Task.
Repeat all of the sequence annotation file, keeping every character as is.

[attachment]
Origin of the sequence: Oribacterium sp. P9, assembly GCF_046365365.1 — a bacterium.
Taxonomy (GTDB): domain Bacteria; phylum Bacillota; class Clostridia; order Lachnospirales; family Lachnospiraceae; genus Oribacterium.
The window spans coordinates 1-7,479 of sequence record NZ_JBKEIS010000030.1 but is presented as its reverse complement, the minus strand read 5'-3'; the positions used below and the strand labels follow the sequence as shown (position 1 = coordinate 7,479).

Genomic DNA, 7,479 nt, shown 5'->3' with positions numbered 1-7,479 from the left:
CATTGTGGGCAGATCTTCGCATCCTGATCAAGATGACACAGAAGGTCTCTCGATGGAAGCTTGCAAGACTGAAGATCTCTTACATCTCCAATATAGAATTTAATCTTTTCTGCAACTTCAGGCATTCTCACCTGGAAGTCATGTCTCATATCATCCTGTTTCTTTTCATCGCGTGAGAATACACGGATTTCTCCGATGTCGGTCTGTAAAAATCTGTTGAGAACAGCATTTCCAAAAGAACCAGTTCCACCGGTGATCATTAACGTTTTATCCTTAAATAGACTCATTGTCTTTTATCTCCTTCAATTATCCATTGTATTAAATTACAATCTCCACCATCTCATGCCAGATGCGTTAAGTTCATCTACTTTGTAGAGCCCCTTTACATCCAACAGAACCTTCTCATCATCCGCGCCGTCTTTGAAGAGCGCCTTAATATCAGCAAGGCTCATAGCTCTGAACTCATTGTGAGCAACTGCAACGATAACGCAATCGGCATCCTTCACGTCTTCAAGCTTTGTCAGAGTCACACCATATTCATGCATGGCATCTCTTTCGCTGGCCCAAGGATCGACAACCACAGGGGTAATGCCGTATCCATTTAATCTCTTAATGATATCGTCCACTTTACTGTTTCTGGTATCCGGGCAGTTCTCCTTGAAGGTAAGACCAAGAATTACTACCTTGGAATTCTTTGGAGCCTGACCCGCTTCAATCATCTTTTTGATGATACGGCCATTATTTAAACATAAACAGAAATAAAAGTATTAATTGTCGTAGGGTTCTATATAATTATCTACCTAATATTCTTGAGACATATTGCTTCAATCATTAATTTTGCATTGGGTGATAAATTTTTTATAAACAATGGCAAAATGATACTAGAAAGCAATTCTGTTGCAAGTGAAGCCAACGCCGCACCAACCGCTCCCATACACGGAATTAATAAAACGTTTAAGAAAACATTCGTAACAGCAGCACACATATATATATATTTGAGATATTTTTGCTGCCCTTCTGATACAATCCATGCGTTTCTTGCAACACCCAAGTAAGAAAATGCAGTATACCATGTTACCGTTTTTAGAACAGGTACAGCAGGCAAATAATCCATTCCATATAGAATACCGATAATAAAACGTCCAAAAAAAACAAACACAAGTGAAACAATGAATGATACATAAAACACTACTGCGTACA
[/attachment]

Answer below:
Origin of the sequence: Oribacterium sp. P9, assembly GCF_046365365.1 — a bacterium.
Taxonomy (GTDB): domain Bacteria; phylum Bacillota; class Clostridia; order Lachnospirales; family Lachnospiraceae; genus Oribacterium.
The window spans coordinates 1-7,479 of sequence record NZ_JBKEIS010000030.1 but is presented as its reverse complement, the minus strand read 5'-3'; the positions used below and the strand labels follow the sequence as shown (position 1 = coordinate 7,479).

Genomic DNA, 7,479 nt, shown 5'->3' with positions numbered 1-7,479 from the left:
CATTGTGGGCAGATCTTCGCATCCTGATCAAGATGACACAGAAGGTCTCTCGATGGAAGCTTGCAAGACTGAAGATCTCTTACATCTCCAATATAGAATTTAATCTTTTCTGCAACTTCAGGCATTCTCACCTGGAAGTCATGTCTCATATCATCCTGTTTCTTTTCATCGCGTGAGAATACACGGATTTCTCCGATGTCGGTCTGTAAAAATCTGTTGAGAACAGCATTTCCAAAAGAACCAGTTCCACCGGTGATCATTAACGTTTTATCCTTAAATAGACTCATTGTCTTTTATCTCCTTCAATTATCCATTGTATTAAATTACAATCTCCACCATCTCATGCCAGATGCGTTAAGTTCATCTACTTTGTAGAGCCCCTTTACATCCAACAGAACCTTCTCATCATCCGCGCCGTCTTTGAAGAGCGCCTTAATATCAGCAAGGCTCATAGCTCTGAACTCATTGTGAGCAACTGCAACGATAACGCAATCGGCATCCTTCACGTCTTCAAGCTTTGTCAGAGTCACACCATATTCATGCATGGCATCTCTTTCGCTGGCCCAAGGATCGACAACCACAGGGGTAATGCCGTATCCATTTAATCTCTTAATGATATCGTCCACTTTACTGTTTCTGGTATCCGGGCAGTTCTCCTTGAAGGTAAGACCAAGAATTACTACCTTGGAATTCTTTGGAGCCTGACCCGCTTCAATCATCTTTTTGATGATACGGCCATTATTTAAACATAAACAGAAATAAAAGTATTAATTGTCGTAGGGTTCTATATAATTATCTACCTAATATTCTTGAGACATATTGCTTCAATCATTAATTTTGCATTGGGTGATAAATTTTTTATAAACAATGGCAAAATGATACTAGAAAGCAATTCTGTTGCAAGTGAAGCCAACGCCGCACCAACCGCTCCCATACACGGAATTAATAAAACGTTTAAGAAAACATTCGTAACAGCAGCACACATATATATATATTTGAGATATTTTTGCTGCCCTTCTGATACAATCCATGCGTTTCTTGCAACACCCAAGTAAGAAAATGCAGTATACCATGTTACCGTTTTTAGAACAGGTACAGCAGGCAAATAATCCATTCCATATAGAATACCGATAATAAAACGTCCAAAAAAAACAAACACAAGTGAAACAATGAATGATACATAAAACACTACTGCGTACA